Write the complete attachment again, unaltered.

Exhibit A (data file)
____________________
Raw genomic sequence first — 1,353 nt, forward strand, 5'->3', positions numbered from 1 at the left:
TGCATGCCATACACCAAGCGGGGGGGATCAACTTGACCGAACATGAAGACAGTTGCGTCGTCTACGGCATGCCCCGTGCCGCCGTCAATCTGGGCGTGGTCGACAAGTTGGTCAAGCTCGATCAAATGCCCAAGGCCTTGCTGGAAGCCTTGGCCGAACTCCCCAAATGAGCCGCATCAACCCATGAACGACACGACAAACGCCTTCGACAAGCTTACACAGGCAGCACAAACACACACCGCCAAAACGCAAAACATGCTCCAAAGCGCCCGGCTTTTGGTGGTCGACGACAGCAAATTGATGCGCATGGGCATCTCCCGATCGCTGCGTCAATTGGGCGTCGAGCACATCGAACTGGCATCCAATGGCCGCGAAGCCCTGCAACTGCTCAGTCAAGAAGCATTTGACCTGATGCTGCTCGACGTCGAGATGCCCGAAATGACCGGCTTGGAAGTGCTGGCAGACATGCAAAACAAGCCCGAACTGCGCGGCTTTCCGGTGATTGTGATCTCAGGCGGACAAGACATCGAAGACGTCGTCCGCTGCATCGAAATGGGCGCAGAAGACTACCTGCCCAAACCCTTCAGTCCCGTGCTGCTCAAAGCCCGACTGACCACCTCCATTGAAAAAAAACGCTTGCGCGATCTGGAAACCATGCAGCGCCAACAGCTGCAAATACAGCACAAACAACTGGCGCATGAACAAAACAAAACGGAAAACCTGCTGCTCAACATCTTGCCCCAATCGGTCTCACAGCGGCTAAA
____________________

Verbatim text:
Raw genomic sequence first — 1,353 nt, forward strand, 5'->3', positions numbered from 1 at the left:
TGCATGCCATACACCAAGCGGGGGGGATCAACTTGACCGAACATGAAGACAGTTGCGTCGTCTACGGCATGCCCCGTGCCGCCGTCAATCTGGGCGTGGTCGACAAGTTGGTCAAGCTCGATCAAATGCCCAAGGCCTTGCTGGAAGCCTTGGCCGAACTCCCCAAATGAGCCGCATCAACCCATGAACGACACGACAAACGCCTTCGACAAGCTTACACAGGCAGCACAAACACACACCGCCAAAACGCAAAACATGCTCCAAAGCGCCCGGCTTTTGGTGGTCGACGACAGCAAATTGATGCGCATGGGCATCTCCCGATCGCTGCGTCAATTGGGCGTCGAGCACATCGAACTGGCATCCAATGGCCGCGAAGCCCTGCAACTGCTCAGTCAAGAAGCATTTGACCTGATGCTGCTCGACGTCGAGATGCCCGAAATGACCGGCTTGGAAGTGCTGGCAGACATGCAAAACAAGCCCGAACTGCGCGGCTTTCCGGTGATTGTGATCTCAGGCGGACAAGACATCGAAGACGTCGTCCGCTGCATCGAAATGGGCGCAGAAGACTACCTGCCCAAACCCTTCAGTCCCGTGCTGCTCAAAGCCCGACTGACCACCTCCATTGAAAAAAAACGCTTGCGCGATCTGGAAACCATGCAGCGCCAACAGCTGCAAATACAGCACAAACAACTGGCGCATGAACAAAACAAAACGGAAAACCTGCTGCTCAACATCTTGCCCCAATCGGTCTCACAGCGGCTAAA